Hard to understand 'eval'

Bruno Desthuilliers bruno.42.desthuilliers at websiteburo.invalid
Mon Jun 16 11:18:53 CEST 2008


TheSaint a écrit :
> On 01:15, lunedì 16 giugno 2008 Calvin Spealman wrote:
> 
>> such as getattr(obj,
>> methname)(a, b, c). Does this make sense?
> 
> This is big enlightenment :) Thank you! :)
> 
> I found problem with eval() when it comes to pass quoted strings.
> I circumvent that by encapsulating the strings in variable or tuple.
> The principle is to have a name which will refers a function somewhere in the
> program and to call that function, plus additional data passed in.
> 
> In other word I'd expect something:
> 
> function_list= ['add' ,'paint', 'read']
> for func in function_list:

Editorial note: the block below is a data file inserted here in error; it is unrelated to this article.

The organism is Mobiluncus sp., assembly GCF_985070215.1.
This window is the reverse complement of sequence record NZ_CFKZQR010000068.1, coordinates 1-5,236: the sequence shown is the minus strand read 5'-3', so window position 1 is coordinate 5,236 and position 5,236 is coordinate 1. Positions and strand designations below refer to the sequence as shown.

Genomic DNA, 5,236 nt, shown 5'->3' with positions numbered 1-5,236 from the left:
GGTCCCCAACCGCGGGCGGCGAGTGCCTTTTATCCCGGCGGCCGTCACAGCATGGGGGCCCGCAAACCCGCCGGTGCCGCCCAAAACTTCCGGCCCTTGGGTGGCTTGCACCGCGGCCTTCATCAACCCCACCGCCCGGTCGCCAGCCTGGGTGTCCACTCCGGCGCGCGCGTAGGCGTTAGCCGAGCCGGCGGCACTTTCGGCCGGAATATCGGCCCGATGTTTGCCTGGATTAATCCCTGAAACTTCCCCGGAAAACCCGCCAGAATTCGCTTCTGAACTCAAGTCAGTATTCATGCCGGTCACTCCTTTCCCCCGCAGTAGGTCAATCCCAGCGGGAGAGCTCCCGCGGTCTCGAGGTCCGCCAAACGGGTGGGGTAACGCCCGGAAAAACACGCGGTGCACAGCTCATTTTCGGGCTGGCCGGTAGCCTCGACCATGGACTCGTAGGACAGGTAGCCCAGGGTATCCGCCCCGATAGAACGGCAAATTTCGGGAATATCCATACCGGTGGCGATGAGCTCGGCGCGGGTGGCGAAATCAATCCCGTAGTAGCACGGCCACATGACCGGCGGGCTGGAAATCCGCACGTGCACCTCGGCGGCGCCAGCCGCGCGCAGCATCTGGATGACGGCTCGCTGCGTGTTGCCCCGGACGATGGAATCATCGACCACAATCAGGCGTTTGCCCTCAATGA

>       func(*data)

Can't work - function_list is a list of strings, not a list of 
functions. If the functions you intend to call are already bound to 
names in the current scope, you don't even need any extra lookup 
indirection:

def add(*args):
   # code here

from some_module import paint

obj = SomeClass()
read = obj.read

functions = [add, paint, read]
args = [1, 2]
for func in functions:
     func(*args)


> I tried getattr,

getattr is useful when you only have the name of the 
function/method/whatever attribute as a string. And a target object 
(hint: modules are objects too) of course - if the name lives either in 
the global or local namespace, you can access it by name using the dicts 
returned by resp. the globals() and locals() functions.

HTH



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